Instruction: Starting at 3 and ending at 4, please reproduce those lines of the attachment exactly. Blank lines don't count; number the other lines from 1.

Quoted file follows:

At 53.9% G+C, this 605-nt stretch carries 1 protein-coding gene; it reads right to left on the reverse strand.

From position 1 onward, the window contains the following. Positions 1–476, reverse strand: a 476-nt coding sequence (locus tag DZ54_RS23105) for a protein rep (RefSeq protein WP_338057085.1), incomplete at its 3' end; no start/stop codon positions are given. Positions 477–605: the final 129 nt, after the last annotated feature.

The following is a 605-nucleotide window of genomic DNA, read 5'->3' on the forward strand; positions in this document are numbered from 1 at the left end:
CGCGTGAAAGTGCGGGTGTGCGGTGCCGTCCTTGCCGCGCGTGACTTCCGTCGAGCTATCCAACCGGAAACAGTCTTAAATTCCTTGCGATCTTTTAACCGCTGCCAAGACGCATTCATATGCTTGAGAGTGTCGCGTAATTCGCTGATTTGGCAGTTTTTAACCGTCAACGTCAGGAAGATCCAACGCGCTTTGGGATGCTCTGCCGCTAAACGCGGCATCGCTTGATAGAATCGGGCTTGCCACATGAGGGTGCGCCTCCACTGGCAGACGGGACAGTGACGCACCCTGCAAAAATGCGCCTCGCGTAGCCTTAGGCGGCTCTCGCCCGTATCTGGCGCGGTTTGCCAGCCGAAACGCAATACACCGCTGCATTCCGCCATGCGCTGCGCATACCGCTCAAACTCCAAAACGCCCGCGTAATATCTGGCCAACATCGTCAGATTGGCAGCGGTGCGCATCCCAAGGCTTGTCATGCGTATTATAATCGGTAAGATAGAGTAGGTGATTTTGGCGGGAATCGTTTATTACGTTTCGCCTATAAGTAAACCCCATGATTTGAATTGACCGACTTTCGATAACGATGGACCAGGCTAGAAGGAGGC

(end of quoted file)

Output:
The following is a 605-nucleotide window of genomic DNA, read 5'->3' on the forward strand; positions in this document are numbered from 1 at the left end:
CGCGTGAAAGTGCGGGTGTGCGGTGCCGTCCTTGCCGCGCGTGACTTCCGTCGAGCTATCCAACCGGAAACAGTCTTAAATTCCTTGCGATCTTTTAACCGCTGCCAAGACGCATTCATATGCTTGAGAGTGTCGCGTAATTCGCTGATTTGGCAGTTTTTAACCGTCAACGTCAGGAAGATCCAACGCGCTTTGGGATGCTCTGCCGCTAAACGCGGCATCGCTTGATAGAATCGGGCTTGCCACATGAGGGTGCGCCTCCACTGGCAGACGGGACAGTGACGCACCCTGCAAAAATGCGCCTCGCGTAGCCTTAGGCGGCTCTCGCCCGTATCTGGCGCGGTTTGCCAGCCGAAACGCAATACACCGCTGCATTCCGCCATGCGCTGCGCATACCGCTCAAACTCCAAAACGCCCGCGTAATATCTGGCCAACATCGTCAGATTGGCAGCGGTGCGCATCCCAAGGCTTGTCATGCGTATTATAATCGGTAAGATAGAGTAGGTGATTTTGGCGGGAATCGTTTATTACGTTTCGCCTATAAGTAAACCCCATGATTTGAATTGACCGACTTTCGATAACGATGGACCAGGCTAGAAGGAGGC